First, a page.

By Bill Wine
KYW Newsradio 1060
PHILADELPHIA (CBS) — Science and superheroes: that’s the formula that gives the East-meets-West animated romp Big Hero 6 its oomph.
It’s a visually extravagant adventure comedy, a super-team origin story based on Marvel Comics characters, set in the fictional, futuristic city of San Fransokyo (which might be the result if San Francisco and Tokyo joined forces as a melded metropolis).
A 14-year-old Japanese-American engineering whiz named Hiro Hamada (Ryan Potter) is a high school grad who spends his time involved in underground robot fighting.
His older brother, Tadashi (Daniel Henney) — with whom Hiro was orphaned years ago and brought up by their Aunt Cass (Maya Rudolph) — convinces him to join him in college, where he is part of the elite robotics program.
That’s where Hiro presents his thought-controlled nano-bots as his admission project and tragedy strikes when a seemingly accidental but immediately suspicious explosion and subsequent fire claim the lives of Tadashi and a distinguished professor (James Cromwell).
Grief-stricken, Hiro discovers the bot Baymax (voiced by Scott Adsit), an almost featureless, ten-foot-tall, inflatable vinyl bot that looks like a giant marshmallow or a balloon animal (let’s face it, he’s adorable and huggable — watch for him on toy store shelves) built by Tadashi as a compassionate, polite, and helpful health-care guardian.
Together, they work to uncover a criminal plot and track down an ambitious thief.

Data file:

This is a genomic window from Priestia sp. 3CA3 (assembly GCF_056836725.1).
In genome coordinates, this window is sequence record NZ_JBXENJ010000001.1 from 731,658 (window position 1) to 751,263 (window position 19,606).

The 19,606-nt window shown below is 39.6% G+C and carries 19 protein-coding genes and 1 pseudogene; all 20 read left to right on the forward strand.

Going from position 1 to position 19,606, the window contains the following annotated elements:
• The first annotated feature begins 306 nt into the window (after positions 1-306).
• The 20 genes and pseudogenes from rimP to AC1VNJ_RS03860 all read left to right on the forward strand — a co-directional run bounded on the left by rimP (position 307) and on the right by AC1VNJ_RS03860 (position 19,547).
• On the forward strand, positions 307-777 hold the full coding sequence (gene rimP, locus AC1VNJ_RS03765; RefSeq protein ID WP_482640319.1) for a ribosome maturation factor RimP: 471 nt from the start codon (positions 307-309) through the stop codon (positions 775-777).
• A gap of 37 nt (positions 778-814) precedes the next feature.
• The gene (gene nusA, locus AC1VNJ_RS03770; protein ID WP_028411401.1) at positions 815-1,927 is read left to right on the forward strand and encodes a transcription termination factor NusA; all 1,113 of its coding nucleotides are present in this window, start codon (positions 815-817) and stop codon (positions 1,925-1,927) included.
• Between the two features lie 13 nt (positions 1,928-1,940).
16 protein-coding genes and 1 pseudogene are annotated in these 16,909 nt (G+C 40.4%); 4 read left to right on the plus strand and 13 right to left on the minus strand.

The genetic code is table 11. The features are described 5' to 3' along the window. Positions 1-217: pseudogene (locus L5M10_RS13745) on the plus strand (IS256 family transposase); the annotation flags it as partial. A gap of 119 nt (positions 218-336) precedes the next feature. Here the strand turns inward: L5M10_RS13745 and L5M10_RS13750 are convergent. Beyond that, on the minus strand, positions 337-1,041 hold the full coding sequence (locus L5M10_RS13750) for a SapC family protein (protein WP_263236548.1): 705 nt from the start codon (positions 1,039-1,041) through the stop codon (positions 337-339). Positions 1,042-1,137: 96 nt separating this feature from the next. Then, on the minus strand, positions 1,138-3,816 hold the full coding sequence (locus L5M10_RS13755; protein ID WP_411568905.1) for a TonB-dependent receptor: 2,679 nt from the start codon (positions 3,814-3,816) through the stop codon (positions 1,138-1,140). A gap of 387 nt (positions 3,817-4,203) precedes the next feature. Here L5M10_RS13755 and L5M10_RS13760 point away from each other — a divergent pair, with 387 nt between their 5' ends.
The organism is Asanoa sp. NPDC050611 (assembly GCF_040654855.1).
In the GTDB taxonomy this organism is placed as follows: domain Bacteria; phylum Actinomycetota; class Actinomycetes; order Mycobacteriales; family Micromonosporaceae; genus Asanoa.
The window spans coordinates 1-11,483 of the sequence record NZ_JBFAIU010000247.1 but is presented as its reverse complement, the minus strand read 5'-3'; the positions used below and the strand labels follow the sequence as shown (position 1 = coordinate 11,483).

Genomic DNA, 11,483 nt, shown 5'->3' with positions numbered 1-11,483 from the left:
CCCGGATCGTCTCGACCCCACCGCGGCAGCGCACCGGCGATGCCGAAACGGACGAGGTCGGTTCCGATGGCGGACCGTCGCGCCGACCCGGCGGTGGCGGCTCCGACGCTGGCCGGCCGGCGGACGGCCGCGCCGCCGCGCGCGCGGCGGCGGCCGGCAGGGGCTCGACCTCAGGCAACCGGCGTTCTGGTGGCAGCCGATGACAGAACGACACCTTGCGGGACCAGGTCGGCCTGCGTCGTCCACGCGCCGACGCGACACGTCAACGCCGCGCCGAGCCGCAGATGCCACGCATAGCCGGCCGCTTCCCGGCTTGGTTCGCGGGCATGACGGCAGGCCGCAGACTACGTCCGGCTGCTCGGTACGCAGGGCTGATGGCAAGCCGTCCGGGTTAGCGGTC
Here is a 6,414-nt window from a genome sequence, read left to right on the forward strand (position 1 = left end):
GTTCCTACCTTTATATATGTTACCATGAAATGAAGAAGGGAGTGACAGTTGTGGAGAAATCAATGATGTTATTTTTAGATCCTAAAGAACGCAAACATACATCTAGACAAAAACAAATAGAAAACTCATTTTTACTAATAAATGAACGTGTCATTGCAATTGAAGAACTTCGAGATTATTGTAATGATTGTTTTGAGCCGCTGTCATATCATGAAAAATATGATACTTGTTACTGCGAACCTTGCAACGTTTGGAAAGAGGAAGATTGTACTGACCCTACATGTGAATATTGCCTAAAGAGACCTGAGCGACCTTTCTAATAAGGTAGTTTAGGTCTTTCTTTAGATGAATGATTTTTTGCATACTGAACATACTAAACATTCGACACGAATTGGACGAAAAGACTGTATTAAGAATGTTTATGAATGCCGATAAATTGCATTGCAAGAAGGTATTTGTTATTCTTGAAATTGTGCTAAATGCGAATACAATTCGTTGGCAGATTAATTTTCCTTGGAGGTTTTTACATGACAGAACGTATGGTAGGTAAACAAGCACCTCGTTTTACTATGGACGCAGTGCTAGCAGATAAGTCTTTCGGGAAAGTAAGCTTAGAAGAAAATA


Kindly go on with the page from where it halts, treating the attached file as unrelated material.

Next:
They’re accompanied by their team of inexperienced crime-fighters, Tadashi’s former lab partners — including laser specialist Wasabi (Damon Wayans Jr.), chemist Honey Lemon (Genesis Rodriguez), cyclist GoGo (Jamie Chung) , and wiseacre Fred (TJ Miller) — who dominate the hybrid city’s underground bot fights.
When Hiro realizes that whoever stole his nano-bot tech is using it for the wrong reasons, he is blinded by the need for vengeance and attempts to retool Baymax into an aggressive, crime-fighting weapon of destruction trying to fit into human-scaled spaces, sometimes by partially deflating.
Directors Don Hall (Winnie the Pooh) and Chris Williams (Bolt) blend old-fashioned animation with photorealistic, computer-generated imagery, working from a busy screenplay — by Robert L. Baird, Daniel Gerson, and Jordan Roberts, based on a story by Hall and Roberts that was itself based on the comic book by Steven T. Seagle and Duncan Rouleau -– that is so subplot-heavy, the supporting characters don’t get as much emphasis as they deserve.
The second half of Big Hero 6 is too robotic and generic a superhero exercise to corral and sustain the interest of grownups in attendance. But young viewers will respond anyway, even though the film turns out to be too much of a pure, breathless action thriller for its own good.
But at least it includes the occasional slapstick bit or sight gag, and is willing to wear its manga and anime influences on its sleeve and poke around in some very dark corners, while offering occasional commentary that gives it the feel of a knowing Silicon Valley parable.
So we’ll inflate 2½ stars out of 4 for a competent and clever cross-cultural cartoon. Not as funny and heartwarming as it wants to be, Big Hero 6 still wins the day on the strength of the boffo bond between a boy and his bot.